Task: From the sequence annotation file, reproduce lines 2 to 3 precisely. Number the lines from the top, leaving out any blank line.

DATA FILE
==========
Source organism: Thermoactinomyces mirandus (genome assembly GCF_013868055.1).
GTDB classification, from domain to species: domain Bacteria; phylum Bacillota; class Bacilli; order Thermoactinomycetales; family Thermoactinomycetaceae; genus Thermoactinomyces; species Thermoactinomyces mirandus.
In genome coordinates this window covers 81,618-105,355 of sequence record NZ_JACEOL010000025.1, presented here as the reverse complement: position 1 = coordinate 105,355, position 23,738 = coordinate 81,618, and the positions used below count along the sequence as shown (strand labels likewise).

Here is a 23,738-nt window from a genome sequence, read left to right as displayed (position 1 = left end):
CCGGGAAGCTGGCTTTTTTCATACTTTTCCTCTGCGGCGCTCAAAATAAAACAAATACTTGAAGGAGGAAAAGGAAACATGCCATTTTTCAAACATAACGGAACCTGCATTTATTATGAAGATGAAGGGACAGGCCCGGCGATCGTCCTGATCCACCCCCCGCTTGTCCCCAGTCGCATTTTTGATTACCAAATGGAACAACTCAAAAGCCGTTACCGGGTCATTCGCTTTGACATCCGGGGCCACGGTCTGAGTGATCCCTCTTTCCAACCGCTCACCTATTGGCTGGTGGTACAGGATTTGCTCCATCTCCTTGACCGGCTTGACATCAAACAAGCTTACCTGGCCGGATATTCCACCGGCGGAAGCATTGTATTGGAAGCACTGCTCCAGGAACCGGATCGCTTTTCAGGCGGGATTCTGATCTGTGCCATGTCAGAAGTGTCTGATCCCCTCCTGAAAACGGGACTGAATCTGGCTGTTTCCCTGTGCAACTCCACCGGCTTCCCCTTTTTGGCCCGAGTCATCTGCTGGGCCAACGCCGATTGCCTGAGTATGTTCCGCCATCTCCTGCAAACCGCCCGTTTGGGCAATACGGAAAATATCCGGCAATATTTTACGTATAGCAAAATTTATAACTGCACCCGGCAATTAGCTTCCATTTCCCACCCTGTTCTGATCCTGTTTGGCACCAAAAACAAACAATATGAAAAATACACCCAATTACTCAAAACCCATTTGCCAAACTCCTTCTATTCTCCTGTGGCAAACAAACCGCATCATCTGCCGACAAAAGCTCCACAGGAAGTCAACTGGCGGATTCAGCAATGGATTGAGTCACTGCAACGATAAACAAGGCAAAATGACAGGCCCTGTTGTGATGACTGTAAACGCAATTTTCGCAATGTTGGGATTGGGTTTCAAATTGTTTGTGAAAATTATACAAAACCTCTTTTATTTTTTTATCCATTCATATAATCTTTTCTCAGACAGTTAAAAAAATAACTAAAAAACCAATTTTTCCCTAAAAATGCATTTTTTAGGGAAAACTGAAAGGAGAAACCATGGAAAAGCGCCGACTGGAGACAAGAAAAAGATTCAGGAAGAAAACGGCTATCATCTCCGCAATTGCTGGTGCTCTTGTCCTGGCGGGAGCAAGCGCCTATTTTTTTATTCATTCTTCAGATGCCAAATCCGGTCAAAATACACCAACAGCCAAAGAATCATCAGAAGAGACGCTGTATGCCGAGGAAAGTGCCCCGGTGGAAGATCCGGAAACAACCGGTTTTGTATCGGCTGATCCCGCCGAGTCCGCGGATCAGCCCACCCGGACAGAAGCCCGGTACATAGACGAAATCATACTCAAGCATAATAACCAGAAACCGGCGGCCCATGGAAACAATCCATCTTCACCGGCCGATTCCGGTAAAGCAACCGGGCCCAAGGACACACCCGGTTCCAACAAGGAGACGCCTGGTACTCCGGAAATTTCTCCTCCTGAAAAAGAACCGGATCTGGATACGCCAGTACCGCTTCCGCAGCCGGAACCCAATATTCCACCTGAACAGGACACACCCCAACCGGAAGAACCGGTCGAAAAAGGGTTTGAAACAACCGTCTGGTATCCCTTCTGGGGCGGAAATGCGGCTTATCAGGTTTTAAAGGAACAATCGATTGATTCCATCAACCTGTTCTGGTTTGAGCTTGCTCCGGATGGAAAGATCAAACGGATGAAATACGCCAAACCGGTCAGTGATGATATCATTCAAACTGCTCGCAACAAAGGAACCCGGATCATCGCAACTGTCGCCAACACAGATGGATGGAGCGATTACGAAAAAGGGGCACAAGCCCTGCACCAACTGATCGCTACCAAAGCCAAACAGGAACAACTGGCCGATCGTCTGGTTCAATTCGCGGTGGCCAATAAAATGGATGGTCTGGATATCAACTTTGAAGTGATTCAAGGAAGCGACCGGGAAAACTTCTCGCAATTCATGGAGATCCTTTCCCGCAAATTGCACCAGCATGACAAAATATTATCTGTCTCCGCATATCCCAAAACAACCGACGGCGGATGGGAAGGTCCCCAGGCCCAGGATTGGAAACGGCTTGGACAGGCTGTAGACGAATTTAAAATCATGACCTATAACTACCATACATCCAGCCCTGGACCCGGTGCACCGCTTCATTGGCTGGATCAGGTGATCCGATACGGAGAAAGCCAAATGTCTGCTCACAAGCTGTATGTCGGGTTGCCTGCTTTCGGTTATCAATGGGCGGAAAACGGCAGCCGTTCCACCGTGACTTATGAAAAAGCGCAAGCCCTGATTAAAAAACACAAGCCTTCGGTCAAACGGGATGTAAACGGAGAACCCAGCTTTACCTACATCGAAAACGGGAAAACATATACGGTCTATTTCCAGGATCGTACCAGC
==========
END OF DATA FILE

GTDB classification, from domain to species: domain Bacteria; phylum Bacillota; class Bacilli; order Thermoactinomycetales; family Thermoactinomycetaceae; genus Thermoactinomyces; species Thermoactinomyces mirandus.
In genome coordinates this window covers 81,618-105,355 of sequence record NZ_JACEOL010000025.1, presented here as the reverse complement: position 1 = coordinate 105,355, position 23,738 = coordinate 81,618, and the positions used below count along the sequence as shown (strand labels likewise).